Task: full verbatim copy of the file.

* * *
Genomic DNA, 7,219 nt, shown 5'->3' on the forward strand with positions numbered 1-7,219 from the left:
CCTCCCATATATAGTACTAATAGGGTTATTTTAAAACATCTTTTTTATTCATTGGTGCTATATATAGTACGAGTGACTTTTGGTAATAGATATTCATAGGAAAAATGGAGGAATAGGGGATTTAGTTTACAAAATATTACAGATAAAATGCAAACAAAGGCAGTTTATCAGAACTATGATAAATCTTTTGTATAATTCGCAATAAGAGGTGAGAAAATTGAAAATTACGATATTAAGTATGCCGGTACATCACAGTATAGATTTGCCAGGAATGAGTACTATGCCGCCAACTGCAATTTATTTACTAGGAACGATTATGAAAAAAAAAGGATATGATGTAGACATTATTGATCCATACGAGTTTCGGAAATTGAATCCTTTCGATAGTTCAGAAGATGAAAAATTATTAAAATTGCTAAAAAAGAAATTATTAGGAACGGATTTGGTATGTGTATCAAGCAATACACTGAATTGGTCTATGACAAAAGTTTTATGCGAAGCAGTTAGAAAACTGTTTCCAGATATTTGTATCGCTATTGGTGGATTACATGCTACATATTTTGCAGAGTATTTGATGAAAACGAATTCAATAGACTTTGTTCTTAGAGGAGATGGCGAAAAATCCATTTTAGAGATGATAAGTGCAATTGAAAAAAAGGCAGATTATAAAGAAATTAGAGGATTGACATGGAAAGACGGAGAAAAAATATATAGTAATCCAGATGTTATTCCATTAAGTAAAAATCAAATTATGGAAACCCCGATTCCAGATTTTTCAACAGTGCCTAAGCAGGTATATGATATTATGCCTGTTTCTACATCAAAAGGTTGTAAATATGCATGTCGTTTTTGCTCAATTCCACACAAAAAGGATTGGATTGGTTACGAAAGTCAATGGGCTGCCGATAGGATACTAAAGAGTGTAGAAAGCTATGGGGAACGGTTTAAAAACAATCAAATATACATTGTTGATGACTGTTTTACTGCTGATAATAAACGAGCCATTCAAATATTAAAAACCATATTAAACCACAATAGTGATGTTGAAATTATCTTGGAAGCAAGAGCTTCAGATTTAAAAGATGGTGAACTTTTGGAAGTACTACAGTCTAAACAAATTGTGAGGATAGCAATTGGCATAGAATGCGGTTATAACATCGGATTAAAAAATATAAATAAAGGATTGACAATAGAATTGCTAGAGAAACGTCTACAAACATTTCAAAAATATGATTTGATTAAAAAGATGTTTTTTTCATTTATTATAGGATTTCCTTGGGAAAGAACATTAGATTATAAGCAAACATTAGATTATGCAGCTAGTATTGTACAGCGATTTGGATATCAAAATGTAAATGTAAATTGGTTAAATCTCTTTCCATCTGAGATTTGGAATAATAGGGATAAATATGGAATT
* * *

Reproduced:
Genomic DNA, 7,219 nt, shown 5'->3' on the forward strand with positions numbered 1-7,219 from the left:
CCTCCCATATATAGTACTAATAGGGTTATTTTAAAACATCTTTTTTATTCATTGGTGCTATATATAGTACGAGTGACTTTTGGTAATAGATATTCATAGGAAAAATGGAGGAATAGGGGATTTAGTTTACAAAATATTACAGATAAAATGCAAACAAAGGCAGTTTATCAGAACTATGATAAATCTTTTGTATAATTCGCAATAAGAGGTGAGAAAATTGAAAATTACGATATTAAGTATGCCGGTACATCACAGTATAGATTTGCCAGGAATGAGTACTATGCCGCCAACTGCAATTTATTTACTAGGAACGATTATGAAAAAAAAAGGATATGATGTAGACATTATTGATCCATACGAGTTTCGGAAATTGAATCCTTTCGATAGTTCAGAAGATGAAAAATTATTAAAATTGCTAAAAAAGAAATTATTAGGAACGGATTTGGTATGTGTATCAAGCAATACACTGAATTGGTCTATGACAAAAGTTTTATGCGAAGCAGTTAGAAAACTGTTTCCAGATATTTGTATCGCTATTGGTGGATTACATGCTACATATTTTGCAGAGTATTTGATGAAAACGAATTCAATAGACTTTGTTCTTAGAGGAGATGGCGAAAAATCCATTTTAGAGATGATAAGTGCAATTGAAAAAAAGGCAGATTATAAAGAAATTAGAGGATTGACATGGAAAGACGGAGAAAAAATATATAGTAATCCAGATGTTATTCCATTAAGTAAAAATCAAATTATGGAAACCCCGATTCCAGATTTTTCAACAGTGCCTAAGCAGGTATATGATATTATGCCTGTTTCTACATCAAAAGGTTGTAAATATGCATGTCGTTTTTGCTCAATTCCACACAAAAAGGATTGGATTGGTTACGAAAGTCAATGGGCTGCCGATAGGATACTAAAGAGTGTAGAAAGCTATGGGGAACGGTTTAAAAACAATCAAATATACATTGTTGATGACTGTTTTACTGCTGATAATAAACGAGCCATTCAAATATTAAAAACCATATTAAACCACAATAGTGATGTTGAAATTATCTTGGAAGCAAGAGCTTCAGATTTAAAAGATGGTGAACTTTTGGAAGTACTACAGTCTAAACAAATTGTGAGGATAGCAATTGGCATAGAATGCGGTTATAACATCGGATTAAAAAATATAAATAAAGGATTGACAATAGAATTGCTAGAGAAACGTCTACAAACATTTCAAAAATATGATTTGATTAAAAAGATGTTTTTTTCATTTATTATAGGATTTCCTTGGGAAAGAACATTAGATTATAAGCAAACATTAGATTATGCAGCTAGTATTGTACAGCGATTTGGATATCAAAATGTAAATGTAAATTGGTTAAATCTCTTTCCATCTGAGATTTGGAATAATAGGGATAAATATGGAATT